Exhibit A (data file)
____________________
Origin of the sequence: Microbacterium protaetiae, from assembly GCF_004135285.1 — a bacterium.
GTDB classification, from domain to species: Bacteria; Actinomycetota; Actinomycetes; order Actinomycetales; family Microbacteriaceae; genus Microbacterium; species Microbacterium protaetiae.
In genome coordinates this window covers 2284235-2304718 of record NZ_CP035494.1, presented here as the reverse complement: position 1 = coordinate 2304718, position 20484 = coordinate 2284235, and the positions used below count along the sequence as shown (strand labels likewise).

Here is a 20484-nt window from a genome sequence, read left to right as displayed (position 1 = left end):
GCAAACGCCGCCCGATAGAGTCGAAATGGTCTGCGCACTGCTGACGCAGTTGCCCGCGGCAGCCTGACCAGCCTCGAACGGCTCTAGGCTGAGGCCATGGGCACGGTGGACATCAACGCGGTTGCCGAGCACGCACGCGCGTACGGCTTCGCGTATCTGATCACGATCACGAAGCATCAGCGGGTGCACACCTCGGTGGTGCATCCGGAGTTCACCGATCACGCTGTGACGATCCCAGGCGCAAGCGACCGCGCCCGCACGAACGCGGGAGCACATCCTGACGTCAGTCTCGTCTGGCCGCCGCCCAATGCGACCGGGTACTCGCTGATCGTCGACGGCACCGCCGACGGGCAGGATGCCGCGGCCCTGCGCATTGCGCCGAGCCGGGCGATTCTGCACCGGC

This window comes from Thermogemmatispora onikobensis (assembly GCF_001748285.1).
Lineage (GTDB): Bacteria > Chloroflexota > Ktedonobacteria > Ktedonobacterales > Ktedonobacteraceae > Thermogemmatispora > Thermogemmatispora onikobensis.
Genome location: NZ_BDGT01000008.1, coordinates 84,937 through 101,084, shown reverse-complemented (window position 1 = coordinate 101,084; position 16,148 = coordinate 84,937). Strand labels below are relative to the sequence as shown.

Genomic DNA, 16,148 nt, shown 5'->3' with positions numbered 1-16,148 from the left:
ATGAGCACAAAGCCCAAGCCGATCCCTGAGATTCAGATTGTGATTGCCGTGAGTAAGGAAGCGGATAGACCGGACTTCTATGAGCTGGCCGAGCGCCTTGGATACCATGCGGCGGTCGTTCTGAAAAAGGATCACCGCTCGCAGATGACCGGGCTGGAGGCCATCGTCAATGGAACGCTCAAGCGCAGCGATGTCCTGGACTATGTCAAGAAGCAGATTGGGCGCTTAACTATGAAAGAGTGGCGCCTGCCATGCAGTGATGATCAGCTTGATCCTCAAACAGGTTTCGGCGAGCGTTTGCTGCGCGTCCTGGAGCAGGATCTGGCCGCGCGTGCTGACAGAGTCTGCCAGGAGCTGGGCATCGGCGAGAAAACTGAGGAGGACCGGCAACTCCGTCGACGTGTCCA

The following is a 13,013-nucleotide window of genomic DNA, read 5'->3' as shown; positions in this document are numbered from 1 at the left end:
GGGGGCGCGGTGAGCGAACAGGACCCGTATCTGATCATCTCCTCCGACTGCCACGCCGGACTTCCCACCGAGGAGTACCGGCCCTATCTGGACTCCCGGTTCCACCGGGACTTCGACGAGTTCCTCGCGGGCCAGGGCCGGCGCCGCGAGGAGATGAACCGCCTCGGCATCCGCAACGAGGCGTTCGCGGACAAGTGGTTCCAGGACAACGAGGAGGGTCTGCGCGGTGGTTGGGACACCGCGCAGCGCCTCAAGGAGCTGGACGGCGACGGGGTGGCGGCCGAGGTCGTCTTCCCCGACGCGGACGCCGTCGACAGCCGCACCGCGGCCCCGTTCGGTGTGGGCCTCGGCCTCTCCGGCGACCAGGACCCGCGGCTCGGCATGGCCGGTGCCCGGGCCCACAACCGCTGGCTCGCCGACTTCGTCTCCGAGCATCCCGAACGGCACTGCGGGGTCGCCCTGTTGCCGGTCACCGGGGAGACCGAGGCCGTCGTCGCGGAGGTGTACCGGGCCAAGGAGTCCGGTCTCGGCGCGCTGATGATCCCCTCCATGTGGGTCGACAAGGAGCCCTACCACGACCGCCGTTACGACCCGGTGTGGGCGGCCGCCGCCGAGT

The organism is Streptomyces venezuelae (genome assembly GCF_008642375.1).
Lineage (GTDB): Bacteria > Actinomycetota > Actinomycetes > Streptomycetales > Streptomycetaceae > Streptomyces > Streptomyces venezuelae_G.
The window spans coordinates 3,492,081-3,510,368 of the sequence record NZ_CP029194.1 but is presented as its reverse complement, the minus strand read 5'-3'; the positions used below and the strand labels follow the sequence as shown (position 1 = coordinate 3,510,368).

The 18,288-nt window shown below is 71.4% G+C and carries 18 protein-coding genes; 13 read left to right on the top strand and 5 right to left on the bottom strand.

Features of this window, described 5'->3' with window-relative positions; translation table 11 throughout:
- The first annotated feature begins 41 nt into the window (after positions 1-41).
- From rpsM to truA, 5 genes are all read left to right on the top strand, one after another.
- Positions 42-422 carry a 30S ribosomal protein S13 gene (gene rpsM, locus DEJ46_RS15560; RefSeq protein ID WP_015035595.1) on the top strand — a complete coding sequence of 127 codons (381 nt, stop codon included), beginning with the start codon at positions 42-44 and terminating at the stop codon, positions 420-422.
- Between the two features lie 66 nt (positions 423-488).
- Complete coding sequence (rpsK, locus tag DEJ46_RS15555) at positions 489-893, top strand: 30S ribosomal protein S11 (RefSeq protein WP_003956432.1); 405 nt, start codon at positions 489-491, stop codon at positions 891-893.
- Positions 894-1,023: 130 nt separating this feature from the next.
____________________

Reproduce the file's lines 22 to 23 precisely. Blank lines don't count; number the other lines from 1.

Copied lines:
- Complete coding sequence (rpsK, locus tag DEJ46_RS15555) at positions 489-893, top strand: 30S ribosomal protein S11 (RefSeq protein WP_003956432.1); 405 nt, start codon at positions 489-491, stop codon at positions 891-893.
- Positions 894-1,023: 130 nt separating this feature from the next.